According to Ye, neither cadres nor volunteers had weekends, and they often worked overtime until 6 am. This lack of work-life balance made it challenging for him to adjust to his new life in Xinjiang. Nonetheless, Ye persevered, recognizing the importance of the work he was doing and the impact it could have on the lives of those in need.

Despite the difficulties he faced, Ye found his experience with the Far West Program to be rewarding. Through his work with the project to cultivate local entrepreneurs, he witnessed firsthand the power of entrepreneurship in promoting development and alleviating poverty. His time in Xinjiang allowed him to gain a greater appreciation for the challenges faced by those living in China’s western regions, and he remains committed to helping address these challenges in the future.

Ye’s story highlights the sacrifices and challenges that come with working to alleviate poverty and promote development in China’s underdeveloped regions. Nonetheless, it also demonstrates the importance of this work and the positive impact it can have on the lives of those in need.

In addition to the challenges of adapting to a new work environment, Ye Yaoning and his fellow cadres and volunteers faced significant challenges posed by the dry and unforgiving climate of Xinjiang. One of the biggest challenges was the dry climate, which caused unsealed cookies to become even crispier rather than softer after several days. This dryness also caused bleeding noses, which became a familiar reminder of their location in Xinjiang.

The lack of humidity and foliage in the region also made sandstorms a common occurrence, even in the summer. Ye describes how during a light sandstorm, the sun would appear as dim as a 5-watt lightbulb, but as the storm intensified, the sun would disappear altogether. These sandstorms made life even more challenging for those living and working in the region.

Furthermore, the bad climate in Kashgar made agriculture development difficult, particularly in areas with saline land. Ye recalls seeing the saline land for the first time in May and being struck by how it appeared as though covered in snow. Unfortunately, this land was unable to support agriculture and was only suitable for cattle or sheep farming.

Despite these challenges, Ye and his fellow cadres and volunteers persevered in their work. They recognized the importance of promoting development and alleviating poverty in Xinjiang and remained committed to their mission. Over time, they learned to adapt to the difficult climate and find creative solutions to the challenges they faced.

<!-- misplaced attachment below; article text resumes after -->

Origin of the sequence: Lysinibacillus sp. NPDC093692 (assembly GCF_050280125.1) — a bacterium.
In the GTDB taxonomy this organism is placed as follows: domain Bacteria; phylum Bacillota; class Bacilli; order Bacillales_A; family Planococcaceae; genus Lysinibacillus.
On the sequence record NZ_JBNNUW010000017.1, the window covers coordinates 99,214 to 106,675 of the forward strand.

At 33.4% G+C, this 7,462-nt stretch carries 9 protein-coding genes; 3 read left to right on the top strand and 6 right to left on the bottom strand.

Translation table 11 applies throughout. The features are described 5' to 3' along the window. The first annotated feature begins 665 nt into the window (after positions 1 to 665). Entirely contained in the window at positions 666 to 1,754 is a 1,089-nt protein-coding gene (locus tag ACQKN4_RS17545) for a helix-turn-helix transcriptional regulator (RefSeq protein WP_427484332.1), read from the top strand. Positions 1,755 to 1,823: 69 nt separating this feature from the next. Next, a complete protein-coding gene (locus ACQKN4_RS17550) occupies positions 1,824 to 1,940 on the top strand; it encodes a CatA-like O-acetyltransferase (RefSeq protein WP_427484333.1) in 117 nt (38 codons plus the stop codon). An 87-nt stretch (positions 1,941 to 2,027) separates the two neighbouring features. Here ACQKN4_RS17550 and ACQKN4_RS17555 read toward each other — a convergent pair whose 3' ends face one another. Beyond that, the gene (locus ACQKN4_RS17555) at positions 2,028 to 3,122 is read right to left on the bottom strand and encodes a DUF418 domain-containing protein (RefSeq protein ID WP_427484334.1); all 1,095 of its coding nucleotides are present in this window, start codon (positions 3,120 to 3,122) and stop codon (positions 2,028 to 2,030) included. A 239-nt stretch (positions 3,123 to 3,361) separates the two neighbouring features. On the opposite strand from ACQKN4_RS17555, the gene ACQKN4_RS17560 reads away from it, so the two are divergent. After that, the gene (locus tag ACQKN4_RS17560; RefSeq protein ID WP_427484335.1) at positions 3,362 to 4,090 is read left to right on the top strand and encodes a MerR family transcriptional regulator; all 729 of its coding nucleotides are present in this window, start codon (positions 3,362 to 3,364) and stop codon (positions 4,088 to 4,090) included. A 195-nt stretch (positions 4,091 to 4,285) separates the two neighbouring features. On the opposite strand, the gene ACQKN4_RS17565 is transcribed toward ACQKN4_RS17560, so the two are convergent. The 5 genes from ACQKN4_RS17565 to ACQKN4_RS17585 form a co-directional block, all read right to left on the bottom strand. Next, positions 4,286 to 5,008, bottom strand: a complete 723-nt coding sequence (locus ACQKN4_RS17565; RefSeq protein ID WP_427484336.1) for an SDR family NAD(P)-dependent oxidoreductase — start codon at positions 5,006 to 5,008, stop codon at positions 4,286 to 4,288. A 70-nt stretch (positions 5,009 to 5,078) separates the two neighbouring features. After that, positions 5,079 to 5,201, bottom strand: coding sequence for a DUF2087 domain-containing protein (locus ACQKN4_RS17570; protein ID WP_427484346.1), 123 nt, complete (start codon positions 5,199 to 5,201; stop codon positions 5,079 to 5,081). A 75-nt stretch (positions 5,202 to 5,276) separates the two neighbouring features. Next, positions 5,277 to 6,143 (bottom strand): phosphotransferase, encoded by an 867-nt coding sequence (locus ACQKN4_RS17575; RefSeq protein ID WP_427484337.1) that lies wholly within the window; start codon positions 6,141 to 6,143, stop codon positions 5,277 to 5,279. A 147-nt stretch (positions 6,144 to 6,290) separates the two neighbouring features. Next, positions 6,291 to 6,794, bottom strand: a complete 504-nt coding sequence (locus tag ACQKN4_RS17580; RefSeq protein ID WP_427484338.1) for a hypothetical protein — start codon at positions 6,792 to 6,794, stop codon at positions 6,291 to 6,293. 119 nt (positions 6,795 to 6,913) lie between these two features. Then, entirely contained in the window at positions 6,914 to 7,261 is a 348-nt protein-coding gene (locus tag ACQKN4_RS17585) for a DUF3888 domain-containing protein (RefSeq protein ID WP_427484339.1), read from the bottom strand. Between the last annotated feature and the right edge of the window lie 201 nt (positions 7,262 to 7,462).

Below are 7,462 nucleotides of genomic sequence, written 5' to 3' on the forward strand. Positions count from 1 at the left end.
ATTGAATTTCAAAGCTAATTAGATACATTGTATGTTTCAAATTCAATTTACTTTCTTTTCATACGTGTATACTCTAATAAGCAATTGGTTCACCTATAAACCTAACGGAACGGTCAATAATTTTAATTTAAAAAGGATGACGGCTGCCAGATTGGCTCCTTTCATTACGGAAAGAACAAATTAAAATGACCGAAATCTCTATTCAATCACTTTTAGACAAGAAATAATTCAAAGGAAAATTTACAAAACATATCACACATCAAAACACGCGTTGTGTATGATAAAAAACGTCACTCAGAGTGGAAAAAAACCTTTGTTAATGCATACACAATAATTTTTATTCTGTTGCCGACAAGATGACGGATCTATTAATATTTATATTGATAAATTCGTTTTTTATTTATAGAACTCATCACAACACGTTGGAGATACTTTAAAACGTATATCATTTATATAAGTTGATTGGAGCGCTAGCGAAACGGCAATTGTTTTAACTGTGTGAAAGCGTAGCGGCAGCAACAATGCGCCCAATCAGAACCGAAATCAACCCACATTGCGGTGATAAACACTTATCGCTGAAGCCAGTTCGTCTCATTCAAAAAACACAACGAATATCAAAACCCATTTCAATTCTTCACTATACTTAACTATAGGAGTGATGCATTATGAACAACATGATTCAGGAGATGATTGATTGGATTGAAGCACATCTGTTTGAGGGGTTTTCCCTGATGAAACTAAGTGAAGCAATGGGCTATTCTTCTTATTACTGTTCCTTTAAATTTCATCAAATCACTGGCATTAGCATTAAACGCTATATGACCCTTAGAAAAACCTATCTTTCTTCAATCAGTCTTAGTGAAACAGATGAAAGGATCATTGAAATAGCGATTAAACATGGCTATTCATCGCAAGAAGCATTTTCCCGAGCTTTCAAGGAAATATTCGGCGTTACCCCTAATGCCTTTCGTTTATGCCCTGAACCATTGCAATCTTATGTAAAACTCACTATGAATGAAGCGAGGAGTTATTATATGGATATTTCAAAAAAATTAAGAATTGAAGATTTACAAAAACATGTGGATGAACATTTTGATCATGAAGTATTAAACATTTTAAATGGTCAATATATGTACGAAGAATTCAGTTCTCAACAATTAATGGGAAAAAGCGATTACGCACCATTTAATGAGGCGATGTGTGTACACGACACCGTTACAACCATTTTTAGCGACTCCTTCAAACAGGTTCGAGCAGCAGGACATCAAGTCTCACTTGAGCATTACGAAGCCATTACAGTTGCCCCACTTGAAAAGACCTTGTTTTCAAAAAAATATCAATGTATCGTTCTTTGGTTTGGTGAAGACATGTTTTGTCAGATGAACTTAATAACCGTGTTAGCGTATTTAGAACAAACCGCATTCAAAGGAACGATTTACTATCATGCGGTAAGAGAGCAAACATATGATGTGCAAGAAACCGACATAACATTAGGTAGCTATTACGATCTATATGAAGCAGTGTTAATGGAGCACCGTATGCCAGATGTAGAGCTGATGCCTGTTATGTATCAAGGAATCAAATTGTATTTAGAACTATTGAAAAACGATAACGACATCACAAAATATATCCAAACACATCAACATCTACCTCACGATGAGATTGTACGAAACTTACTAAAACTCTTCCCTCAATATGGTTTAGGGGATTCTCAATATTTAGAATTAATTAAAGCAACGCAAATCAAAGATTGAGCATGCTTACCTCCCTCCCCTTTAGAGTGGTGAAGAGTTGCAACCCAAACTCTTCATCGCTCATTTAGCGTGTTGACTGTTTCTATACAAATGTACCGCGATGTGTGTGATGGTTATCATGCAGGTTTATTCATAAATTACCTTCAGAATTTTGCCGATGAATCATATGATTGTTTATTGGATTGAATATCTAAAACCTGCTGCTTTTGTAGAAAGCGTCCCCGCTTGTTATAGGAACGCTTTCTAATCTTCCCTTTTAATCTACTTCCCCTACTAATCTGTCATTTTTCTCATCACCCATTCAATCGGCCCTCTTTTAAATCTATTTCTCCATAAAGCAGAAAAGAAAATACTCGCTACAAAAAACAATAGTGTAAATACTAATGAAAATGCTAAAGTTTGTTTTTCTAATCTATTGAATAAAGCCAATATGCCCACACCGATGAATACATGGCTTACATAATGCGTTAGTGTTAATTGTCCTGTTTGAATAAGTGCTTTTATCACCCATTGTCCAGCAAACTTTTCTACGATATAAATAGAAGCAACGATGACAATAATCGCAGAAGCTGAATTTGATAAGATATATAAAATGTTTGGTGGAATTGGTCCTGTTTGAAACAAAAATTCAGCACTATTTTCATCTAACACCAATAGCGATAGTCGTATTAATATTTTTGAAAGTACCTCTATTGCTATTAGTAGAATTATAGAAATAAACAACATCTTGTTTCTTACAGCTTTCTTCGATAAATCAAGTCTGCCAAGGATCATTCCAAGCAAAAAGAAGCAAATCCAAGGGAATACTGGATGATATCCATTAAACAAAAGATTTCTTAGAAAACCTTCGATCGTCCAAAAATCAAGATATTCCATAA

Their efforts paid off, as evidenced by the significant progress made in Kashgar over the years. Thanks in part to the work of the Far West Program, the local GDP in Kashgar tripled over 12 years, providing new opportunities for the local population and helping to lift people out of poverty. While the challenges of working in Xinjiang were significant, the impact of their work made it all worthwhile.

Ye Yaoning faced many challenges while working in the Xinjiang Uygur autonomous region as part of China’s Far West Program. One of the biggest challenges was the language barrier. Ye’s mother tongue is Mandarin, while the local people mostly speak Uygur. This made it difficult for him to gain their trust and communicate effectively.

One of the people Ye worked with was a strong-minded wealth creator named Wupuer, who had a disability. He impressed Ye the most. Although the funds and technologies were available to help Wupuer raise chickens, a five-month pandemic lockdown in 2020 dashed his hopes. Without adequate forage and medicines, all his chicks died one after another.

The language barrier made it difficult to communicate, but Ye and his team managed to recover the losses with more funds and a strategy adjustment. With this support, Wupuer became one of the biggest chicken breeders in the county, with revenue of about 400,000 yuan in the second year. The project not only brought Wupuer access to wealth but also a greater motivation to learn. He started learning Mandarin and can now communicate in the language without barriers.

The project takes into consideration the social status of women when selecting candidates. In the past, domestic inequality affected some local women, some of whom even suffered from domestic abuse. According to Ye, there was no legal marriage and divorce in the region at the beginning of this century. Women’s marriages were witnessed by a Muslim leader, and if they got a divorce, they could only take what they carried with them.

Thanks to legal popularization and ideological emancipation, the situation has improved. The project also provides more economic support for women. For example, a local female wealth creator opened a dried fruit processing plant, enabling more women to work with their own hands. This has helped improve the social status of women in the region.

Ye and his team lived above their office and were on standby 24 hours a day, with no weekends or work-life balance. They faced another challenge with the dry climate, low humidity, and lack of foliage. Sandstorms often occur, even in the summer. “When it came to a light sandstorm, the sun would look like a 5-watt lightbulb. As it got stronger, the sun would disappear,” Ye says.

Agriculture development in Kashgar is also hampered by the bad climate, with pieces of saline land unable to grow anything. “It was May when I first saw the saline land. I was wondering why the snow had not melted,” Ye recalls with resignation. “There was nothing we could do with the land except to convert it into cattle or sheep farms.” However, the project has brought hope to the region, and Ye is optimistic about the future.